Here is Glen Greenwald’s take on how Obama used a brand spanking and non existing new group to justify bombing Syria.
As the Obama Administration prepared to bomb Syria without congressional or U.N. authorization, it faced two problems. The first was the difficulty of sustaining public support for a new years-long war against ISIS, a group that clearly posed no imminent threat to the “homeland.” A second was the lack of legal justification for launching a new bombing campaign with no viable claim of self-defense or U.N. approval.
The solution to both problems was found in the wholesale concoction of a brand new terror threat that was branded “The Khorasan Group.” After spending weeks depicting ISIS as an unprecedented threat — too radical even for Al Qaeda! — administration officials suddenly began spoon-feeding their favorite media organizations and national security journalists tales of a secret group that was even scarier and more threatening than ISIS, one that posed a direct and immediate threat to the American Homeland. Seemingly out of nowhere, a new terror group was created in media lore.
The unveiling of this new group was performed in a September 13 article by the Associated Press, who cited unnamed U.S. officials to warn of this new shadowy, worse-than-ISIS terror group:
While the Islamic State group [ISIS] is getting the most attention now, another band of extremists in Syria — a mix of hardened jihadis from Afghanistan, Yemen, Syria and Europe — poses a more direct and imminent threat to the United States, working with Yemeni bomb-makers to target U.S. aviation, American officials say.
At the center is a cell known as the Khorasan group, a cadre of veteran al-Qaida fighters from Afghanistan and Pakistan who traveled to Syria to link up with the al-Qaida affiliate there, the Nusra Front.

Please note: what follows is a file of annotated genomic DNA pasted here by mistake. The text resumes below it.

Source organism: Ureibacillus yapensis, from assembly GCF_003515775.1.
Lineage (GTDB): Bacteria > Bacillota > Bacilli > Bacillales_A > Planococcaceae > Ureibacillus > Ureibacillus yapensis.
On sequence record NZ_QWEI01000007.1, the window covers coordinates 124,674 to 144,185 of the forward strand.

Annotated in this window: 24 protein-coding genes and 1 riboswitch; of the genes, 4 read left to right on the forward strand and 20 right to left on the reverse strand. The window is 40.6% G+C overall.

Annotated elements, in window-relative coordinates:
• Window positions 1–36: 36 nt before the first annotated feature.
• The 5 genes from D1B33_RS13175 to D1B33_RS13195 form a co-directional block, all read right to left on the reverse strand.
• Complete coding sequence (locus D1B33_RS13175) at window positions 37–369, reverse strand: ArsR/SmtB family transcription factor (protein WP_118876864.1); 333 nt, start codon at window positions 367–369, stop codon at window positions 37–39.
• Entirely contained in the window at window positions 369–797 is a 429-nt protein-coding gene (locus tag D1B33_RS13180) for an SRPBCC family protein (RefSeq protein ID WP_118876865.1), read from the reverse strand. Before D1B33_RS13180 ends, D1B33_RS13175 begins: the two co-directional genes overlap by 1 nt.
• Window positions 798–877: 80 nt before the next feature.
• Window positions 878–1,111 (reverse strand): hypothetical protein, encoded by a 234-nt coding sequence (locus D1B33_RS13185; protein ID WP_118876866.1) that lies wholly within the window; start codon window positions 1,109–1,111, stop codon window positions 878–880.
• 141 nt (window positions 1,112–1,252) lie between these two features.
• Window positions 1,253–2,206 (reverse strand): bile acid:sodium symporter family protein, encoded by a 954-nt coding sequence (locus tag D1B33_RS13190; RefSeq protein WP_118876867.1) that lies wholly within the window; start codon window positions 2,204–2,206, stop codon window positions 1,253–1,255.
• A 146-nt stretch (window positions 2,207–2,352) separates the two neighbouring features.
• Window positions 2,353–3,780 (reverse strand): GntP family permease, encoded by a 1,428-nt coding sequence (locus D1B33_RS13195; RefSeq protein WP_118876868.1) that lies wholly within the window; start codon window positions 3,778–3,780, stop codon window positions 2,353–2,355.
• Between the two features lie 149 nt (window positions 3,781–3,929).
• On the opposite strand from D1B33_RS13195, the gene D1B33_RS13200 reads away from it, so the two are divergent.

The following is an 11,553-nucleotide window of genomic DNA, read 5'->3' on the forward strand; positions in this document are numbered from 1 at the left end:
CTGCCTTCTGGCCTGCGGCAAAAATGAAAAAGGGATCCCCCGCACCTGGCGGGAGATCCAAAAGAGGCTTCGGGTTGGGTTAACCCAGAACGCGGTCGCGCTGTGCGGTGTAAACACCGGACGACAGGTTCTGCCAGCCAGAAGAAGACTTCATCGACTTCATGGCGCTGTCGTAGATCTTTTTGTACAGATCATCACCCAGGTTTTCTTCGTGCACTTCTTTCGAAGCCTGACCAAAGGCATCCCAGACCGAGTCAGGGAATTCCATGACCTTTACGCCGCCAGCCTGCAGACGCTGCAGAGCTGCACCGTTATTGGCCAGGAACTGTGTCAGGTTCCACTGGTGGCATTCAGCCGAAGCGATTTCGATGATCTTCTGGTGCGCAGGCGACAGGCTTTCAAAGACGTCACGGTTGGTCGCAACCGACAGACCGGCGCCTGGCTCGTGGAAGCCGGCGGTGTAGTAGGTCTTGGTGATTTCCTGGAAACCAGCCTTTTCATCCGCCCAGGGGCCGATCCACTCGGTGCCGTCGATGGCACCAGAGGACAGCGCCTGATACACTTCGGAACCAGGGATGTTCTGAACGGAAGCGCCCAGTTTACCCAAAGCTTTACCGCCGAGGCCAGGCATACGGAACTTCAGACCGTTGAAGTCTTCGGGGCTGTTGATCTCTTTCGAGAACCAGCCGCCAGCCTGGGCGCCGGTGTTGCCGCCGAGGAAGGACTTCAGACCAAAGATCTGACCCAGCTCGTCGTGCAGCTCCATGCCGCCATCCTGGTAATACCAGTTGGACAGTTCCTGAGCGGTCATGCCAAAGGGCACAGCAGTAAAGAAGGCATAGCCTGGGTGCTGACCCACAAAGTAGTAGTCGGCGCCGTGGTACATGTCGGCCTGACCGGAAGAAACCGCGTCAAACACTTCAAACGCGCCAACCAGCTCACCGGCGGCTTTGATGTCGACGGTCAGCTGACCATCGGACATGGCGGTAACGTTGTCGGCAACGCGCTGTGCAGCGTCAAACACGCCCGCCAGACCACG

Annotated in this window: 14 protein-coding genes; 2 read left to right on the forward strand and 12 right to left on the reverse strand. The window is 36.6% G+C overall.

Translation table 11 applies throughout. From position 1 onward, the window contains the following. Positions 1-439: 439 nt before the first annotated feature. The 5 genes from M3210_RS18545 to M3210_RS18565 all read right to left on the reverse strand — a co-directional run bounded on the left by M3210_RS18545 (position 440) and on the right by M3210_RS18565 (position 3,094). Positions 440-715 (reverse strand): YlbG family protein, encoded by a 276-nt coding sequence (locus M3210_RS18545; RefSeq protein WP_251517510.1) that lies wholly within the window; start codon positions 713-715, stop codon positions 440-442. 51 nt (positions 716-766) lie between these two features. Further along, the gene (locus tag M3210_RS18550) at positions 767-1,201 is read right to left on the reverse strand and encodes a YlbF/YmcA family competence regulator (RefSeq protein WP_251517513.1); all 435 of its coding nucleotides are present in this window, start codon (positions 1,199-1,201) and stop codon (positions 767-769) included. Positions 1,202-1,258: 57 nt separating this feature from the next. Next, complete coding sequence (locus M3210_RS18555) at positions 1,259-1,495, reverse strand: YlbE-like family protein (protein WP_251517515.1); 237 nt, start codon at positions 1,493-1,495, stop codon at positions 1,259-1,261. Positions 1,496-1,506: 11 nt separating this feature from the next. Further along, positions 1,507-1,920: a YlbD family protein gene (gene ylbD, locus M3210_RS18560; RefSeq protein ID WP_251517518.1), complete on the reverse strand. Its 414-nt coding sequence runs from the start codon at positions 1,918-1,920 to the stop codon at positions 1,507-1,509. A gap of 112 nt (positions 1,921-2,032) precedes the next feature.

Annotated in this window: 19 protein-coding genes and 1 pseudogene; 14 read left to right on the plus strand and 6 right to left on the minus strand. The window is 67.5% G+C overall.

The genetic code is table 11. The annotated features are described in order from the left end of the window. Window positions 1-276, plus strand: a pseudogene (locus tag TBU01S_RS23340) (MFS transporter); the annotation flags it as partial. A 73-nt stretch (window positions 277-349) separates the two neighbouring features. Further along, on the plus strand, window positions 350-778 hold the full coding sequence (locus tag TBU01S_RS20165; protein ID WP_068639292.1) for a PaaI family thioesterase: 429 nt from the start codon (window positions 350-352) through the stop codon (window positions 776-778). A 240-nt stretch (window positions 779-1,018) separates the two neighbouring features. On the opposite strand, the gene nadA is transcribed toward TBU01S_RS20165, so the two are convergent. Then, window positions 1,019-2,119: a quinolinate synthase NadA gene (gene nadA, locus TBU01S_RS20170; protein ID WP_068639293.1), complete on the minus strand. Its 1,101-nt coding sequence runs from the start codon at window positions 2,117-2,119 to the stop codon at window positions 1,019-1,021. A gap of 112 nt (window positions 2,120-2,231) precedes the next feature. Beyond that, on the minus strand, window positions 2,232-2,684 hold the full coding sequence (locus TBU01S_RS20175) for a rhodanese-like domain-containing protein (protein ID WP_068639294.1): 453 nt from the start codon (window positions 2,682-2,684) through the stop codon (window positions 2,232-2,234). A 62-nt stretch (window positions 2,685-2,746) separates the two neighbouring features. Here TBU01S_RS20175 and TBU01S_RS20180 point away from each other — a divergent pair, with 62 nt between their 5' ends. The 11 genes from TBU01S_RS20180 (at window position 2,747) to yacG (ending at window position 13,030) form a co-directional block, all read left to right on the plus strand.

But the Khorasan militants did not go to Syria principally to fight the government of President Bashar Assad, U.S. officials say. Instead, they were sent by al-Qaida leader Ayman al-Zawahiri to recruit Europeans and Americans whose passports allow them to board a U.S.-bound airliner with less scrutiny from security officials.
AP warned Americans that “the fear is that the Khorasan militants will provide these sophisticated explosives to their Western recruits who could sneak them onto U.S.-bound flights.” It explained that although ISIS has received most of the attention, the Khorasan Group “is considered the more immediate threat.”
The genesis of the name was itself scary: “Khorasan refers to a province under the Islamic caliphate, or religious empire, of old that included parts of Afghanistan.” AP depicted the U.S. officials who were feeding them the narrative as engaging in some sort of act of brave, unauthorized truth-telling: “Many U.S. officials interviewed for this story would not be quoted by name talking about what they said was highly classified intelligence.”
On the morning of September 18, CBS News broadcast a segment that is as pure war propaganda as it gets: directly linking the soon-to-arrive U.S. bombing campaign in Syria to the need to protect Americans from being exploded in civilian jets by Khorasan. With ominous voice tones, the host narrated:
This morning we are learning of a new and growing terror threat coming out of Syria. It’s an Al Qaeda cell you probably never heard of. Nearly everything about them is classified. Bob Orr is in Washington with new information on a group some consider more dangerous than ISIS.
Orr then announced that while ISIS is “dominating headlines and terrorist propaganda,” Orr’s “sources” warn of “a more immediate threat to the U.S. Homeland.” As Orr spoke, CBS flashed alternating video showing scary Muslims in Syria and innocent westerners waiting in line at airports, as he intoned that U.S. officials have ordered “enhanced screening” for “hidden explosives.” This is all coming, Orr explained, from ”an emerging threat in Syria” where “hardened terrorists” are building “hard to detect bombs.”